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Message Posted: Fri, 31 Jan 2004 @ 01:11:37 GMT
One other thing to rememeber about UDFS is that they are DATABASE level objects like, tables and macros.
if you execute
replace function 'replace' ....
( remember the Quotes because it is KEYWORD override )
So if you execute
replace function replace_udf ....
you are actually creating
Therefore it isn't a complete substitute for the REPLACE operator in your SQL because you must specify
every place you reference it or the optimizer won't be able to find it to load and run.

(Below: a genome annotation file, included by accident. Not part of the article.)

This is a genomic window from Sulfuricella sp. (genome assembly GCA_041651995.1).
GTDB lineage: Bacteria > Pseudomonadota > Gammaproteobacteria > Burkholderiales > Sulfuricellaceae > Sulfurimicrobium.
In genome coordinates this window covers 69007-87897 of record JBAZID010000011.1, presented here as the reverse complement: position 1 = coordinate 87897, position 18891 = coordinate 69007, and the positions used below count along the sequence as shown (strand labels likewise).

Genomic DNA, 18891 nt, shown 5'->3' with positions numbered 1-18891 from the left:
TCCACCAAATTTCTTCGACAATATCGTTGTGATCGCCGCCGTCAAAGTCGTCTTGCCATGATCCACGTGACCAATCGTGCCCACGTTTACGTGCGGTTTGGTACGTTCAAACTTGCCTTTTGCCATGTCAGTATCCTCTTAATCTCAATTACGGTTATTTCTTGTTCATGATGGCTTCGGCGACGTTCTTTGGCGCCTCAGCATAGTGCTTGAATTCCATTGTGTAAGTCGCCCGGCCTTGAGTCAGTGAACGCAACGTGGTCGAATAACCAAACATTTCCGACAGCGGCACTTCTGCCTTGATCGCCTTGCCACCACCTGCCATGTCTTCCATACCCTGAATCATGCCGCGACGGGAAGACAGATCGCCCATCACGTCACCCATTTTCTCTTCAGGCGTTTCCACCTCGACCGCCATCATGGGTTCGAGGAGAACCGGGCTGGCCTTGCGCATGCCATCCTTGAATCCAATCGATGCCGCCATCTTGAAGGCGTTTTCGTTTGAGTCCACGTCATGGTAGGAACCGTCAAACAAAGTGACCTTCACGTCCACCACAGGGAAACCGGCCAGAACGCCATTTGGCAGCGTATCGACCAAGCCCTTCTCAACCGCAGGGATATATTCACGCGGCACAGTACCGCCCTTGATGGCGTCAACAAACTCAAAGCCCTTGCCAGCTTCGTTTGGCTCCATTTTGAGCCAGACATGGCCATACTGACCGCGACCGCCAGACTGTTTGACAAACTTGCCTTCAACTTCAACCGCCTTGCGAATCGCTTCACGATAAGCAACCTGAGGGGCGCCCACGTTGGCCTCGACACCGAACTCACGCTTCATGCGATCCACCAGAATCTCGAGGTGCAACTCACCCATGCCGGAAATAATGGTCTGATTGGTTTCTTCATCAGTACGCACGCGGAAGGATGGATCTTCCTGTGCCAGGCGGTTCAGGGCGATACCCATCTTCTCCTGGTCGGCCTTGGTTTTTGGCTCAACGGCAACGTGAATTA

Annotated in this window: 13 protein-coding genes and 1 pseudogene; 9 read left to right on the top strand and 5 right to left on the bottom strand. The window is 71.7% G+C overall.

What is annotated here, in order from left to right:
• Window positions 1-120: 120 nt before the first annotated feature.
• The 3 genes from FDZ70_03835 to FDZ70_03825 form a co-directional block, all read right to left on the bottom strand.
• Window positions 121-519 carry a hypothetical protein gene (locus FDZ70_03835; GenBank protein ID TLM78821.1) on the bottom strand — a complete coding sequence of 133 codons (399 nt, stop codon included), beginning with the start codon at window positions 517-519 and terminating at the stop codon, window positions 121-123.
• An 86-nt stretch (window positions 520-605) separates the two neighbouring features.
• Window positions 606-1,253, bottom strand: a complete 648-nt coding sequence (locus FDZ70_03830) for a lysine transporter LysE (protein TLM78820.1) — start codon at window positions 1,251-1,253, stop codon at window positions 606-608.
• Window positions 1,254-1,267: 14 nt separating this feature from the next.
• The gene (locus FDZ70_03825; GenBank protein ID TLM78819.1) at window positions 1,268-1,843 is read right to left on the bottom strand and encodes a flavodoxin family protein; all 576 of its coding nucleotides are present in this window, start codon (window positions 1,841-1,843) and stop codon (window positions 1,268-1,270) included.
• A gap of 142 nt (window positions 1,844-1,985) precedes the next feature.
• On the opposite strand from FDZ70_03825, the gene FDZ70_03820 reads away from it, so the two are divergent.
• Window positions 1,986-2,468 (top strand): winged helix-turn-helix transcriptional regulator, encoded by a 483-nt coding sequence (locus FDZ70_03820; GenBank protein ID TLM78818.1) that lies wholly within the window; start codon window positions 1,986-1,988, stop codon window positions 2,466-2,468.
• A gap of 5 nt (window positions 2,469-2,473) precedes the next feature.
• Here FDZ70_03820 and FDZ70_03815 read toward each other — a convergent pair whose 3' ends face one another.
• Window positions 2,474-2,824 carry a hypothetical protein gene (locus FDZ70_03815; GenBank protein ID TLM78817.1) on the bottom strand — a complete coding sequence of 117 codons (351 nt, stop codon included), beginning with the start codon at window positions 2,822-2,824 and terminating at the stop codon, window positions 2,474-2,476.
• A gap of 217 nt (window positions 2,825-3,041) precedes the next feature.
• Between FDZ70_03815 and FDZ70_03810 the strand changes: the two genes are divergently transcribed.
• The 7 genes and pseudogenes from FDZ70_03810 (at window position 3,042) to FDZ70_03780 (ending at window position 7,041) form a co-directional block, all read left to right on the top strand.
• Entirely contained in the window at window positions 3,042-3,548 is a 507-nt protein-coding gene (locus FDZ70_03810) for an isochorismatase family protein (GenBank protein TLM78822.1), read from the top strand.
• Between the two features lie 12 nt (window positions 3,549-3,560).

The only way you could get away with specifying
and have it work correct is if the SQL is executed within the Scope of the database where the function was created.
That means if you have multiple users writing SQL from multiple Logons with different Default databases and using different tables and databases they will probably have to QUALIFY the UDFs to use them.
-- or create the functions in every database that wants to reference them but that seems a bit extreme. This may be doable by creating your own Shared object with all the UDFS defined and then simply executing the REPLACE function pointing at the single shared object. That way you don't actually have to compile every UDF for every user. However I haven't tried that.
Again This brings us back to the fact that
If Teradata was to release its own BUNDLED UDF library it could teach the optimizer to search in that UDF database by default for UDF's so they wouldn't have to be qualified all the time.
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